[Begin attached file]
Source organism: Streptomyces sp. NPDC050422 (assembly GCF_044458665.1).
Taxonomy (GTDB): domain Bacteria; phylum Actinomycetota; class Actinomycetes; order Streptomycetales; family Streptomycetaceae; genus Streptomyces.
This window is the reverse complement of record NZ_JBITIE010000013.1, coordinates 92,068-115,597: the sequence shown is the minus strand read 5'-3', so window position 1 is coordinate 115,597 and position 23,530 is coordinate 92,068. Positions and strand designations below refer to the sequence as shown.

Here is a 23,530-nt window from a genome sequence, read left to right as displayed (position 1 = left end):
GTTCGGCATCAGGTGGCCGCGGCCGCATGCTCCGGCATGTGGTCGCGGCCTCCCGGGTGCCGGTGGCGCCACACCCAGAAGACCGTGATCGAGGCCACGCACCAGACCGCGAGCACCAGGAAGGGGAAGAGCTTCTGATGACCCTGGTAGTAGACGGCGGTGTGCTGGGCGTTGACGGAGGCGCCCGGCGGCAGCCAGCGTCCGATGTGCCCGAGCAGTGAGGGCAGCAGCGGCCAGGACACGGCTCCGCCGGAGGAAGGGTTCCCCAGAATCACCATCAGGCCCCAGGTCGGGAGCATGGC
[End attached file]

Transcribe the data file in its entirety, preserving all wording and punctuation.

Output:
Source organism: Streptomyces sp. NPDC050422 (assembly GCF_044458665.1).
Taxonomy (GTDB): domain Bacteria; phylum Actinomycetota; class Actinomycetes; order Streptomycetales; family Streptomycetaceae; genus Streptomyces.
This window is the reverse complement of record NZ_JBITIE010000013.1, coordinates 92,068-115,597: the sequence shown is the minus strand read 5'-3', so window position 1 is coordinate 115,597 and position 23,530 is coordinate 92,068. Positions and strand designations below refer to the sequence as shown.

Here is a 23,530-nt window from a genome sequence, read left to right as displayed (position 1 = left end):
GTTCGGCATCAGGTGGCCGCGGCCGCATGCTCCGGCATGTGGTCGCGGCCTCCCGGGTGCCGGTGGCGCCACACCCAGAAGACCGTGATCGAGGCCACGCACCAGACCGCGAGCACCAGGAAGGGGAAGAGCTTCTGATGACCCTGGTAGTAGACGGCGGTGTGCTGGGCGTTGACGGAGGCGCCCGGCGGCAGCCAGCGTCCGATGTGCCCGAGCAGTGAGGGCAGCAGCGGCCAGGACACGGCTCCGCCGGAGGAAGGGTTCCCCAGAATCACCATCAGGCCCCAGGTCGGGAGCATGGC